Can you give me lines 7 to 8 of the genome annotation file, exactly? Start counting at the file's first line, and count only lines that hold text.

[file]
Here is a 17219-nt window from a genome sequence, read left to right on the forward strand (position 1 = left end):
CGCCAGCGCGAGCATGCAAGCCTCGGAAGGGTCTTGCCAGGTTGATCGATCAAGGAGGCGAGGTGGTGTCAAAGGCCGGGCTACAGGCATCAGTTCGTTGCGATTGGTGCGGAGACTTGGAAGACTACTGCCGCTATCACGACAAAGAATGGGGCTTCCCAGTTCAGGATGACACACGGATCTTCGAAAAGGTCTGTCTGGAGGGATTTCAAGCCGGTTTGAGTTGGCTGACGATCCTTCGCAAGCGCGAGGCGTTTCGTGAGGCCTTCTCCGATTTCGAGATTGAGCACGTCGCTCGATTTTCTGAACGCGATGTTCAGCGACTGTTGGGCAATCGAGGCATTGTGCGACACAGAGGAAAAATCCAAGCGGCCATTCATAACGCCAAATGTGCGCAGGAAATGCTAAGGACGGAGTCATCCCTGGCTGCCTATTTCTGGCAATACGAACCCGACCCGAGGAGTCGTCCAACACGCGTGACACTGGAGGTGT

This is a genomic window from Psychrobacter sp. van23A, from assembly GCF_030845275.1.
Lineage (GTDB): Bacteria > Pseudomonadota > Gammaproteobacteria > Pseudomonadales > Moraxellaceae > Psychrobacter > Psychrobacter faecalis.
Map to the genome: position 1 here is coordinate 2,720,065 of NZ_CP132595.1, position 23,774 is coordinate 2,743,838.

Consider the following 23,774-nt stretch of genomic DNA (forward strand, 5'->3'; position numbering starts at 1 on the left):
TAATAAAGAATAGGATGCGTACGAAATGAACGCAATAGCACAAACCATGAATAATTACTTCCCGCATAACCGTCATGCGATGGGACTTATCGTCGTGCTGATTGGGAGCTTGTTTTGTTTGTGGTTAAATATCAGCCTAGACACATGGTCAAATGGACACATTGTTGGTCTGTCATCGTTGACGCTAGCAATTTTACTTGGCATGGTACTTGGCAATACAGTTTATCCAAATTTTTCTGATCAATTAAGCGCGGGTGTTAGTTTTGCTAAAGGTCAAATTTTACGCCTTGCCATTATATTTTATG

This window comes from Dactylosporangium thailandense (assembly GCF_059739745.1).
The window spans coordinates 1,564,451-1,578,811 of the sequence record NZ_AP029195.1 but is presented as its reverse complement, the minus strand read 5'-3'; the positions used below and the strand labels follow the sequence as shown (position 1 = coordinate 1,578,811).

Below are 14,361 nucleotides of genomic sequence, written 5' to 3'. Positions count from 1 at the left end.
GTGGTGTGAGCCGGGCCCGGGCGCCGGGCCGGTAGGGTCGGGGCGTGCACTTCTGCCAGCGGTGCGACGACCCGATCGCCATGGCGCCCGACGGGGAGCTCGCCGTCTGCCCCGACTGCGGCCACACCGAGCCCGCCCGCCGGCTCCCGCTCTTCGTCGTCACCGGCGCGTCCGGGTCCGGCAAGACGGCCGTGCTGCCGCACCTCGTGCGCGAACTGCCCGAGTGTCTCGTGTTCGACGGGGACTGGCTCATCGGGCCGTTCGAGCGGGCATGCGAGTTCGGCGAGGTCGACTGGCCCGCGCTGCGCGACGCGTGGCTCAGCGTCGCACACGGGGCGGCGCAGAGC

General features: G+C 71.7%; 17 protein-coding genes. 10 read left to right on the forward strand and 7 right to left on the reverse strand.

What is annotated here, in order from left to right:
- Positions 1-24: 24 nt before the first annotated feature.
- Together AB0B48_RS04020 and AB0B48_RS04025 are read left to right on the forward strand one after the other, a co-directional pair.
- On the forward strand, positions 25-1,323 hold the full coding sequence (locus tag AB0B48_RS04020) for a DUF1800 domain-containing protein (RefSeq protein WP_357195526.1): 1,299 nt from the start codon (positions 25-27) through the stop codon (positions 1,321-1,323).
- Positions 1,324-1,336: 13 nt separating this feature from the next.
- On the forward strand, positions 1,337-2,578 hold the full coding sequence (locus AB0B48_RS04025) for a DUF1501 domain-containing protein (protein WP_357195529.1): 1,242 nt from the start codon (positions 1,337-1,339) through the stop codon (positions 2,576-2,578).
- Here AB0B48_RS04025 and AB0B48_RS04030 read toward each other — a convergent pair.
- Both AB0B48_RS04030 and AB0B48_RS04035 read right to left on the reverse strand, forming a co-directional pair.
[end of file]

TAATAAAGAATAGGATGCGTACGAAATGAACGCAATAGCACAAACCATGAATAATTACTTCCCGCATAACCGTCATGCGATGGGACTTATCGTCGTGCTGATTGGGAGCTTGTTTTGTTTGTGGTTAAATATCAGCCTAGACACATGGTCAAATGGACACATTGTTGGTCTGTCATCGTTGACGCTAGCAATTTTACTTGGCATGGTACTTGGCAATACAGTTTATCCAAATTTTTCTGATCAATTAAGCGCGGGTGTTAGTTTTGCTAAAGGTCAAATTTTACGCCTTGCCATTATATTTTATG

This window comes from Dactylosporangium thailandense (assembly GCF_059739745.1).